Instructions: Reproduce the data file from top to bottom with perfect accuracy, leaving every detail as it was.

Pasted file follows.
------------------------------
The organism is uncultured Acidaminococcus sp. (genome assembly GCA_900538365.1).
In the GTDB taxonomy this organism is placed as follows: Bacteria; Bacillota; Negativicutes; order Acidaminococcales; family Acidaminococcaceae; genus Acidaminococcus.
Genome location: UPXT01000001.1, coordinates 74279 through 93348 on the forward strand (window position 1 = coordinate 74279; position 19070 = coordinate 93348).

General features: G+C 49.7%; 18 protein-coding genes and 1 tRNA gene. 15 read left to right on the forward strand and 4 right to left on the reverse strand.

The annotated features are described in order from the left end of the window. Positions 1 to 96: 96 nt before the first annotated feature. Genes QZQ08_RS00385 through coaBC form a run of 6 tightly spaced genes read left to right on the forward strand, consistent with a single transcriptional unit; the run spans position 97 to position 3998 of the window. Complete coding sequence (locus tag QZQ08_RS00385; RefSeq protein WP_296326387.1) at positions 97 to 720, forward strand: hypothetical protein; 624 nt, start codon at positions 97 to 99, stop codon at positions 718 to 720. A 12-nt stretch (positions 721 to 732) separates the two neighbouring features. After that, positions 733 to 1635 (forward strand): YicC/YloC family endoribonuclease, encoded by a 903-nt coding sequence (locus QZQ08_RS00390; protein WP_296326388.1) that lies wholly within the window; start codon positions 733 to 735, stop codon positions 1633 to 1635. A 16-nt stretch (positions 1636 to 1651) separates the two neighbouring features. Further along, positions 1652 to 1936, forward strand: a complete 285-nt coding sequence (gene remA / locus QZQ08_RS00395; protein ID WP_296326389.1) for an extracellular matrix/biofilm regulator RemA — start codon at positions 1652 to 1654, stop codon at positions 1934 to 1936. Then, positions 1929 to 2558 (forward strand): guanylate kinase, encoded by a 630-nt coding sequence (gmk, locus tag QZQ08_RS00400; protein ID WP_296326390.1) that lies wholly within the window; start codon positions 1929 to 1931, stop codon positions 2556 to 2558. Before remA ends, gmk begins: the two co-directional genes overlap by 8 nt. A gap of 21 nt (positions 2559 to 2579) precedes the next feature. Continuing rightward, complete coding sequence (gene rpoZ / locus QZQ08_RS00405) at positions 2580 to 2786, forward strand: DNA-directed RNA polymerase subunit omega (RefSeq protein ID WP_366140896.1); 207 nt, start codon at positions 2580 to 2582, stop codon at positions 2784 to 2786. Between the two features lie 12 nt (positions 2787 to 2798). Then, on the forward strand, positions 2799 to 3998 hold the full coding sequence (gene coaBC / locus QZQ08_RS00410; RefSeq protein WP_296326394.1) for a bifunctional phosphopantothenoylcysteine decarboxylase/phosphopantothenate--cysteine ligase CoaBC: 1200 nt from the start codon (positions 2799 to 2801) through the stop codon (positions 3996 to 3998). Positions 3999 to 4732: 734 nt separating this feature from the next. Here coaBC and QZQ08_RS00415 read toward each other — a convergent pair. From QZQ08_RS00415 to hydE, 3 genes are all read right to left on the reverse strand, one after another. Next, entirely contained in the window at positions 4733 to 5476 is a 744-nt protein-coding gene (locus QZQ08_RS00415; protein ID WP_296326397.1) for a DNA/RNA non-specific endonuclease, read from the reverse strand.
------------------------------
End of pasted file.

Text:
The organism is uncultured Acidaminococcus sp. (genome assembly GCA_900538365.1).
In the GTDB taxonomy this organism is placed as follows: Bacteria; Bacillota; Negativicutes; order Acidaminococcales; family Acidaminococcaceae; genus Acidaminococcus.
Genome location: UPXT01000001.1, coordinates 74279 through 93348 on the forward strand (window position 1 = coordinate 74279; position 19070 = coordinate 93348).

General features: G+C 49.7%; 18 protein-coding genes and 1 tRNA gene. 15 read left to right on the forward strand and 4 right to left on the reverse strand.

The annotated features are described in order from the left end of the window. Positions 1 to 96: 96 nt before the first annotated feature. Genes QZQ08_RS00385 through coaBC form a run of 6 tightly spaced genes read left to right on the forward strand, consistent with a single transcriptional unit; the run spans position 97 to position 3998 of the window. Complete coding sequence (locus tag QZQ08_RS00385; RefSeq protein WP_296326387.1) at positions 97 to 720, forward strand: hypothetical protein; 624 nt, start codon at positions 97 to 99, stop codon at positions 718 to 720. A 12-nt stretch (positions 721 to 732) separates the two neighbouring features. After that, positions 733 to 1635 (forward strand): YicC/YloC family endoribonuclease, encoded by a 903-nt coding sequence (locus QZQ08_RS00390; protein WP_296326388.1) that lies wholly within the window; start codon positions 733 to 735, stop codon positions 1633 to 1635. A 16-nt stretch (positions 1636 to 1651) separates the two neighbouring features. Further along, positions 1652 to 1936, forward strand: a complete 285-nt coding sequence (gene remA / locus QZQ08_RS00395; protein ID WP_296326389.1) for an extracellular matrix/biofilm regulator RemA — start codon at positions 1652 to 1654, stop codon at positions 1934 to 1936. Then, positions 1929 to 2558 (forward strand): guanylate kinase, encoded by a 630-nt coding sequence (gmk, locus tag QZQ08_RS00400; protein ID WP_296326390.1) that lies wholly within the window; start codon positions 1929 to 1931, stop codon positions 2556 to 2558. Before remA ends, gmk begins: the two co-directional genes overlap by 8 nt. A gap of 21 nt (positions 2559 to 2579) precedes the next feature. Continuing rightward, complete coding sequence (gene rpoZ / locus QZQ08_RS00405) at positions 2580 to 2786, forward strand: DNA-directed RNA polymerase subunit omega (RefSeq protein ID WP_366140896.1); 207 nt, start codon at positions 2580 to 2582, stop codon at positions 2784 to 2786. Between the two features lie 12 nt (positions 2787 to 2798). Then, on the forward strand, positions 2799 to 3998 hold the full coding sequence (gene coaBC / locus QZQ08_RS00410; RefSeq protein WP_296326394.1) for a bifunctional phosphopantothenoylcysteine decarboxylase/phosphopantothenate--cysteine ligase CoaBC: 1200 nt from the start codon (positions 2799 to 2801) through the stop codon (positions 3996 to 3998). Positions 3999 to 4732: 734 nt separating this feature from the next. Here coaBC and QZQ08_RS00415 read toward each other — a convergent pair. From QZQ08_RS00415 to hydE, 3 genes are all read right to left on the reverse strand, one after another. Next, entirely contained in the window at positions 4733 to 5476 is a 744-nt protein-coding gene (locus QZQ08_RS00415; protein ID WP_296326397.1) for a DNA/RNA non-specific endonuclease, read from the reverse strand.